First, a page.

On a uniprocessor machine, or in a single-threaded process, a single RMW instruction actually is atomic without a lock prefix. The only way for other code to access the shared variable is for the CPU to do a context switch, which can't happen in the middle of an instruction. So a plain dec dword [num] can synchronize between a single-threaded program and its signal handlers, or in a multi-threaded program running on a single-core machine. See the second half of my answer on another question, and the comments under it, where I explain this in more detail.

    Back to C++:

    It's totally bogus to use num++ without telling the compiler that you need it to compile to a single read-modify-write implementation:

    ;; Valid compiler output for num++
    mov   eax, [num]
    inc   eax
    mov   [num], eax

    This is very likely if you use the value of num later: the compiler will keep it live in a register after the increment. So even if you check how num++ compiles on its own, changing the surrounding code can affect it.

    (If the value isn't needed later, inc dword [num] is preferred; modern x86 CPUs will run a memory-destination RMW instruction at least as efficiently as using three separate instructions. Fun fact: gcc -O3 -m32 -mtune=i586 will actually emit this, because (Pentium) P5's superscalar pipeline didn't decode complex instructions to multiple simple micro-operations the way P6 and later microarchitectures do. See the Agner Fog's instruction tables / microarchitecture guide for more info, and the tag wiki for many useful links (including Intel's x86 ISA manuals, which are freely available as PDF)).

    Don't confuse the target memory model (x86) with the C++ memory model

    Compile-time reordering is allowed. The other part of what you get with std::atomic is control over compile-time reordering, to make sure your num++ becomes globally visible only after some other operation.

    Classic example: Storing some data into a buffer for another thread to look at, then setting a flag. Even though x86 does acquire loads/release stores for free, you still have to tell the compiler not to reorder by using flag.store(1, std::memory_order_release);.

    You might be expecting that this code will synchronize with other threads:

    // int flag;  is just a plain global, not std::atomic<int>.
    flag--;           // Pretend this is supposed to be some kind of locking attempt
    modify_a_data_structure(&foo);    // doesn't look at flag, and the compiler knows this.  (Assume it can see the function def).  Otherwise the usual don't-break-single-threaded-code rules come into play!

    But it won't. The compiler is free to move the flag++ across the function call (if it inlines the function or knows that it doesn't look at flag). Then it can optimize away the modification entirely, because flag isn't even volatile.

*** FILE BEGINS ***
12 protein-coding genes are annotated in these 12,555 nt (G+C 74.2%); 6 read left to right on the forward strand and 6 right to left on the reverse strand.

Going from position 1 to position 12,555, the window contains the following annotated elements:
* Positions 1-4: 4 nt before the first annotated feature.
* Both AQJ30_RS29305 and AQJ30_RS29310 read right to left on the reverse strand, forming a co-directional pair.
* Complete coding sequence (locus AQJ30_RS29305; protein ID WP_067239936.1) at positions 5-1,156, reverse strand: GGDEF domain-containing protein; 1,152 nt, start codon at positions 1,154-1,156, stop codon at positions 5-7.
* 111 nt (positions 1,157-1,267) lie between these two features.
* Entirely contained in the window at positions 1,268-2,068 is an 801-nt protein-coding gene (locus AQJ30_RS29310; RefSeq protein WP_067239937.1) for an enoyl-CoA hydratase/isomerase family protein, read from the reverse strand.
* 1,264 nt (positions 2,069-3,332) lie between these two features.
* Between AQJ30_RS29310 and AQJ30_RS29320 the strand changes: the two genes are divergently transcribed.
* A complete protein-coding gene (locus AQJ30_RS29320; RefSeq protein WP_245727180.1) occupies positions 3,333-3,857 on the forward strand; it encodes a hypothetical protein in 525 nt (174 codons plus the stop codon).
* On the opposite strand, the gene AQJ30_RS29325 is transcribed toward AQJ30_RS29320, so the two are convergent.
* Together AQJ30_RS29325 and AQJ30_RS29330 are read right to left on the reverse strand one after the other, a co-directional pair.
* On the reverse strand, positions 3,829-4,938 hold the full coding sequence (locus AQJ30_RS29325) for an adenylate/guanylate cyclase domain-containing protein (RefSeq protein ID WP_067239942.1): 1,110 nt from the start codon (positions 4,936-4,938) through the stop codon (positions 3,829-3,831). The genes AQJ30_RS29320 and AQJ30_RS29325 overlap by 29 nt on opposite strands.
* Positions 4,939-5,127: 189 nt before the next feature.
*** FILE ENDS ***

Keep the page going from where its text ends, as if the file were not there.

(And no, C++ volatile is not a useful substitute for std::atomic. std::atomic does make the compiler assume that values in memory can be modified asynchronously similar to volatile, but there's much more to it than that. (In practice there are similarities between volatile int to std::atomic with mo_relaxed for pure-load and pure-store operations, but not for RMWs). Also, volatile std::atomic<int> foo is not necessarily the same as std::atomic<int> foo, although current compilers don't optimize atomics (e.g. 2 back-to-back stores of the same value) so volatile atomic wouldn't change the code-gen.)

    Defining data races on non-atomic variables as Undefined Behaviour is what lets the compiler still hoist loads and sink stores out of loops, and many other optimizations for memory that multiple threads might have a reference to. (See this LLVM blog for more about how UB enables compiler optimizations.)

    As I mentioned, the x86 lock prefix is a full memory barrier, so using num.fetch_add(1, std::memory_order_relaxed); generates the same code on x86 as num++ (the default is sequential consistency), but it can be much more efficient on other architectures (like ARM). Even on x86, relaxed allows more compile-time reordering.

    This is what GCC actually does on x86, for a few functions that operate on a std::atomic global variable.

    See the source + assembly language code formatted nicely on the Godbolt compiler explorer. You can select other target architectures, including ARM, MIPS, and PowerPC, to see what kind of assembly language code you get from atomics for those targets.

    #include <atomic>
    std::atomic<int> num;
    void inc_relaxed() {
      num.fetch_add(1, std::memory_order_relaxed);
    int load_num() { return num; }            // Even seq_cst loads are free on x86
    void store_num(int val){ num = val; }
    void store_num_release(int val){
      num.store(val, std::memory_order_release);
    // Can the compiler collapse multiple atomic operations into one? No, it can't.
    # g++ 6.2 -O3, targeting x86-64 System V calling convention. (First argument in edi/rdi)
        lock add        DWORD PTR num[rip], 1      #### Even relaxed RMWs need a lock. There's no way to request just a single-instruction RMW with no lock, for synchronizing between a program and signal handler for example. :/ There is atomic_signal_fence for ordering, but nothing for RMW.